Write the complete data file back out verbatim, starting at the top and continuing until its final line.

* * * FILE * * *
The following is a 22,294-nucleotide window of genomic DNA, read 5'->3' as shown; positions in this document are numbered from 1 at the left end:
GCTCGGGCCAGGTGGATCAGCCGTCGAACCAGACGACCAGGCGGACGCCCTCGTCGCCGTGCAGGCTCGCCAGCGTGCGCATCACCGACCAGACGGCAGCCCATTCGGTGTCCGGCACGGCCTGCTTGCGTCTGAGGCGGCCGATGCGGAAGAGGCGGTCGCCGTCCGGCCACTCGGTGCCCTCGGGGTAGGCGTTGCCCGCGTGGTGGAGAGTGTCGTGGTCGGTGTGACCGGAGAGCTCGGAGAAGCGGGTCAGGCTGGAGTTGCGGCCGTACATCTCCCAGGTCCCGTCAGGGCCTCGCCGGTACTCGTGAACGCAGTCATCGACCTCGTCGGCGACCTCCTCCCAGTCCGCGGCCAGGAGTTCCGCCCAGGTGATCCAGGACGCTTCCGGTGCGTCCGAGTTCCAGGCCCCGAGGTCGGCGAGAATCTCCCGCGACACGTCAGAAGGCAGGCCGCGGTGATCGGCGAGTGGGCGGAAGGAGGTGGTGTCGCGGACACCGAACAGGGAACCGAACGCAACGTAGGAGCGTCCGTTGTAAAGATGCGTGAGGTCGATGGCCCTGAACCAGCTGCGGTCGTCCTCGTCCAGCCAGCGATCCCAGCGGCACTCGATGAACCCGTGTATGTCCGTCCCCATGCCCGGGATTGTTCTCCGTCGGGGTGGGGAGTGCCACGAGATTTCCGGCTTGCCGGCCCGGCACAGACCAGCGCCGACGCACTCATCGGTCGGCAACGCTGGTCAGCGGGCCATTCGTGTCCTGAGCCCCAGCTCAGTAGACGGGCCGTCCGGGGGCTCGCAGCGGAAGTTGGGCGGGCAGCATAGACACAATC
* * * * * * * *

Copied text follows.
The following is a 22,294-nucleotide window of genomic DNA, read 5'->3' as shown; positions in this document are numbered from 1 at the left end:
GCTCGGGCCAGGTGGATCAGCCGTCGAACCAGACGACCAGGCGGACGCCCTCGTCGCCGTGCAGGCTCGCCAGCGTGCGCATCACCGACCAGACGGCAGCCCATTCGGTGTCCGGCACGGCCTGCTTGCGTCTGAGGCGGCCGATGCGGAAGAGGCGGTCGCCGTCCGGCCACTCGGTGCCCTCGGGGTAGGCGTTGCCCGCGTGGTGGAGAGTGTCGTGGTCGGTGTGACCGGAGAGCTCGGAGAAGCGGGTCAGGCTGGAGTTGCGGCCGTACATCTCCCAGGTCCCGTCAGGGCCTCGCCGGTACTCGTGAACGCAGTCATCGACCTCGTCGGCGACCTCCTCCCAGTCCGCGGCCAGGAGTTCCGCCCAGGTGATCCAGGACGCTTCCGGTGCGTCCGAGTTCCAGGCCCCGAGGTCGGCGAGAATCTCCCGCGACACGTCAGAAGGCAGGCCGCGGTGATCGGCGAGTGGGCGGAAGGAGGTGGTGTCGCGGACACCGAACAGGGAACCGAACGCAACGTAGGAGCGTCCGTTGTAAAGATGCGTGAGGTCGATGGCCCTGAACCAGCTGCGGTCGTCCTCGTCCAGCCAGCGATCCCAGCGGCACTCGATGAACCCGTGTATGTCCGTCCCCATGCCCGGGATTGTTCTCCGTCGGGGTGGGGAGTGCCACGAGATTTCCGGCTTGCCGGCCCGGCACAGACCAGCGCCGACGCACTCATCGGTCGGCAACGCTGGTCAGCGGGCCATTCGTGTCCTGAGCCCCAGCTCAGTAGACGGGCCGTCCGGGGGCTCGCAGCGGAAGTTGGGCGGGCAGCATAGACACAATC